Do you know how far like it’s interchangeable to for example, create a prototype Bubble and then use it for further and figma or these kind of tools. Also be the other way, like figma is the prototyping tool and Bubble’s and functional applications more so Okay, Bubble has a way where you point it at a figma app getting data and turn it into a Bubble I’ve never used it but I’ve seen that but that functionality is seamless yeah. yeah, big file important application

Lucia 23:00
but it’s not that they’re kind of useless that they’re all kind of like it has the same code in the background and production extracted and then put it somewhere else and it’ll pick it up

Sean 23:11
I mean, free will doesn’t have any application code is it’s purely UI layout so we’re all [unintelligible speech] has workflows.

So I’m not sure exactly how that would work. I think this maybe just like brings in the screens and like kind of creates each one as a screen in your application but nothing was wired at that point. Thanks things using ions

[unintelligible speech] everyone this is Lucia by Laura. She’s gonna [unintelligible speech] [unintelligible speech]

Lucia 30:00
okay yeah so if you Want to test an idea? I need to have that. Okay, if you want to test out an idea today at Kunis token

Sean 30:28
your mics on? So yeah, my microphone distributed. Okay. Um,

Lucia 30:36
so today what to say? Somebody else is something that you think, oh, maybe it’s where’s the microphone

Sean 30:49
like this, but we’re just gonna go Yeah. Okay okay.

Lucia 31:12
So we’ll use it daily for things like iterating features really, really quick and people’s comment. So the comment tool is really helpful, you can tag people in there. So yeah, so today, what I’ll show really quickly is the how to prototype some, like design interface really quickly for mobile for the mobile device, and how to prototype a very interaction really quickly. So um, so I already prepared some sort of assets. So these assets are in figma, you can create visual assets, and reuse them later. So they they’re good components. So I already created some components. So we can just drag and drop them in there, because it takes time to create them. So you don’t need to watch that. So the first thing you do is to create an artboard. So an artboard is something that is a canvas, and that can be set to any device size. So for this for this exercise, we’ll set it to iPhone eight, which is a very common size. So as you saw as you come here, you can choose the size. So now you can see that the frame here is set to iPhone eight, you can change that to any device says that you’ll like and so I’m going to drag the common component in which is the status bar into the iPhone. And for this for this app, there’s an app bar at the bottom. So this is the default navigation bar. So plug that in here. So as you can see already have a skeleton, sort of like the canvas now you can put content in there. And so what we’re going to prototype today is something that will look like this. So what we’ll have three screens, we’ll have a timeline has a scrollable, vertical, scroll scrollable content, and we will have a favorite, which has collections of different assets. And then we will have search tab, which is just a search bar. Is that quite easy to do that here. I’ll try to create that in real time. So I already have some ready made content components. So I’ll just make like a header. So making a header is very straightforward. You create blacktop, so you create a rectangle for the header. Make it dark, make the height 60. And then I’ll drag a logo, some searching in the asset list to find my logos with here’s the brand logo I already made. And so for for phones or mobile devices, you want to leave a safe area. So that is the content the edge. So the best practice is something like at least 16 pixels. So you can inspect that by looking at how proficient you are on the ligaments if you press option, you can see how far you are from the edge and how far this Google counted is from the edge. And so now I have the logo. What else do we need? We need a hamburger menu so Oh, come here, search for the hamburger. So this is a oops. So here, this is a navigational component that can be prototyped. So this is going to be a button that can be prototyped. So things down here that are button. So once again, we’ll try to see that it’s 16 pixels. So these are also buttons. So we will add interactions to these buttons, but we add at the bottom. And so the next thing is we are going to rename this according to slate online. And we need some scroll content in here. So I’m going to drag this in here. And I’m going to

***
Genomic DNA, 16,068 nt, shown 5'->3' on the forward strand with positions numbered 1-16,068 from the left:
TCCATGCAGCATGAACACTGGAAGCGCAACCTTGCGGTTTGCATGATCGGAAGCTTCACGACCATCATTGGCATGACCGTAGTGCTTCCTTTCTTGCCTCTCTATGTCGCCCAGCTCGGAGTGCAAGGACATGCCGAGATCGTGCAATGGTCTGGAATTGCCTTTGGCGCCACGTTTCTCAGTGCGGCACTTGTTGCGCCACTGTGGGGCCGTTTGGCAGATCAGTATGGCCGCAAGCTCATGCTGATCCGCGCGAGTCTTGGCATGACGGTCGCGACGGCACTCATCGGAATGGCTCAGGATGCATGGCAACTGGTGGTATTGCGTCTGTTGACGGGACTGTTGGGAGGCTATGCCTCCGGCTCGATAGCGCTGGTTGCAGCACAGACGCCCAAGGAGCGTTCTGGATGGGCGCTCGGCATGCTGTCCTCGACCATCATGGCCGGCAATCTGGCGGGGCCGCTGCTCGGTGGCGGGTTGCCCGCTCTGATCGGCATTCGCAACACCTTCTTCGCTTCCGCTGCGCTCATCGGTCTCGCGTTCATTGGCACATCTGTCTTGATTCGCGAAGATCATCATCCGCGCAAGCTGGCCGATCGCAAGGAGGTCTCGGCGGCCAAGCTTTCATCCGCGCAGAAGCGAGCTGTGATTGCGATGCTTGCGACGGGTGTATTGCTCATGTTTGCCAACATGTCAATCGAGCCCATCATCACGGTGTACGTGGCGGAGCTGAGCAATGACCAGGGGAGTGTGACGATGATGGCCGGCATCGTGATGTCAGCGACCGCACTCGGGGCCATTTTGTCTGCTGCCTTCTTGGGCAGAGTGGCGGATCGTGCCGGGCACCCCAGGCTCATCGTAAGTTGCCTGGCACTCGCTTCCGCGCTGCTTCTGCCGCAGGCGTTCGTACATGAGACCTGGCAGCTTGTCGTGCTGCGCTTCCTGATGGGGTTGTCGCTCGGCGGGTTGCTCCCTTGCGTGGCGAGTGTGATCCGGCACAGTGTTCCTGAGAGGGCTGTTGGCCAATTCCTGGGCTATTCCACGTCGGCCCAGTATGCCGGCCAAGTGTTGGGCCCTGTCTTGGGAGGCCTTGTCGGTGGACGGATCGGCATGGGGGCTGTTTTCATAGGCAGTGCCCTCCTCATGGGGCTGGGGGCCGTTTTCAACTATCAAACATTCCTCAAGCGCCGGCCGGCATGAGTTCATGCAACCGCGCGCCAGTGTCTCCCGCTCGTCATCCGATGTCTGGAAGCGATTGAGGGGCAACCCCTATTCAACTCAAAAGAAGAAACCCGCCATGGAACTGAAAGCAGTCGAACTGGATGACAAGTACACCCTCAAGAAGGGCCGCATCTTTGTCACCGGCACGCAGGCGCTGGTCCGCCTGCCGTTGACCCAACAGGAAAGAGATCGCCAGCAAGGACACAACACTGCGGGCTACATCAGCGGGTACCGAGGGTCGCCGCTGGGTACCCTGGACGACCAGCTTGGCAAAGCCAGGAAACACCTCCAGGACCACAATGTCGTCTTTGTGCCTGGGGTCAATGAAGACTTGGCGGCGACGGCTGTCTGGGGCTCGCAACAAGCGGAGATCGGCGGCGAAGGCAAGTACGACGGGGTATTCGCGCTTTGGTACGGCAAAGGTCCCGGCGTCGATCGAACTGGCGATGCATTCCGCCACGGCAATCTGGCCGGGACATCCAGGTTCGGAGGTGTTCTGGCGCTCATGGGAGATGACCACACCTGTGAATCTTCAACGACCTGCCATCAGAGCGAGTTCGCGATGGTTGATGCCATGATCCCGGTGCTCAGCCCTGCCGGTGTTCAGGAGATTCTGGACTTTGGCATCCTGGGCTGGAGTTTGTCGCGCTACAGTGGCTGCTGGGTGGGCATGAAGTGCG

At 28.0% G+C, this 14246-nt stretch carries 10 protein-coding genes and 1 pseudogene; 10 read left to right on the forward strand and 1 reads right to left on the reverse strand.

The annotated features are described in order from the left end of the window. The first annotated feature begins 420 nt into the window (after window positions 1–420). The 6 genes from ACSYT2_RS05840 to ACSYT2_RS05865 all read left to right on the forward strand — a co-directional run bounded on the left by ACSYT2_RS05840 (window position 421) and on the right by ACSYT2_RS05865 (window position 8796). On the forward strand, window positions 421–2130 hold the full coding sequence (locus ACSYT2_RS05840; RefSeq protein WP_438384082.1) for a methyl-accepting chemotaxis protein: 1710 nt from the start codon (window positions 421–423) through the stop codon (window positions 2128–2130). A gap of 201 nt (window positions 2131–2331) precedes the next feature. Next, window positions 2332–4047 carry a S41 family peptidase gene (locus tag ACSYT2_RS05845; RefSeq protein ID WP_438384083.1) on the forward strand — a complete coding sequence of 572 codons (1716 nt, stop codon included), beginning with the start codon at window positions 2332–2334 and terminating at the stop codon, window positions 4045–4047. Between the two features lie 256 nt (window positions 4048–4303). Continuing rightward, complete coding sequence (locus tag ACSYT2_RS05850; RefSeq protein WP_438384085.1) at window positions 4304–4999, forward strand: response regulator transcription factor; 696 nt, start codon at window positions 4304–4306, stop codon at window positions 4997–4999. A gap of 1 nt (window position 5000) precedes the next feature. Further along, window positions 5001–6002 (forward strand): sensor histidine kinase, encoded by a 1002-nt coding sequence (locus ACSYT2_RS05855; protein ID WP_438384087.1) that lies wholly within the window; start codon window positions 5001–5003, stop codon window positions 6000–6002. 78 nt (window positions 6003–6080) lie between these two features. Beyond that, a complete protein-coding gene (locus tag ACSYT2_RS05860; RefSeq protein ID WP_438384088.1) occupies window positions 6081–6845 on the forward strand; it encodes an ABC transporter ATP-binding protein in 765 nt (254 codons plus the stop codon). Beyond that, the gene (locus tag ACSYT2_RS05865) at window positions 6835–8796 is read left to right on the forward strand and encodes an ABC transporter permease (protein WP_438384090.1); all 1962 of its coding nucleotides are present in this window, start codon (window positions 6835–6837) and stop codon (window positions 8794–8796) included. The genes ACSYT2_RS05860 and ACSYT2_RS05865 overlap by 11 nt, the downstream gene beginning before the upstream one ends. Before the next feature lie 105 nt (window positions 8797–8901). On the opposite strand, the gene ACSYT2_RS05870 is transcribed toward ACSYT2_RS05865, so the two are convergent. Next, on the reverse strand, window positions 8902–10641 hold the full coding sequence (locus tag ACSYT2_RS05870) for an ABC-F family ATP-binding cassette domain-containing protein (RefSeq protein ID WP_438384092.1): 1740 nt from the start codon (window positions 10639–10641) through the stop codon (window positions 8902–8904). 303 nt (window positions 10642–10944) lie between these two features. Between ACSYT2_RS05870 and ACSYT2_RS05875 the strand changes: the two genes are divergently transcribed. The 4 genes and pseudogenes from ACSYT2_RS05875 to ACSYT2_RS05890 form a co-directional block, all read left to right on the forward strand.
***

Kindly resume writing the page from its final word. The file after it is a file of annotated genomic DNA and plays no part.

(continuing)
actually, I think I want to just show you how to do this. So one thing that’s very neat about figma is you can use a lot of plugins.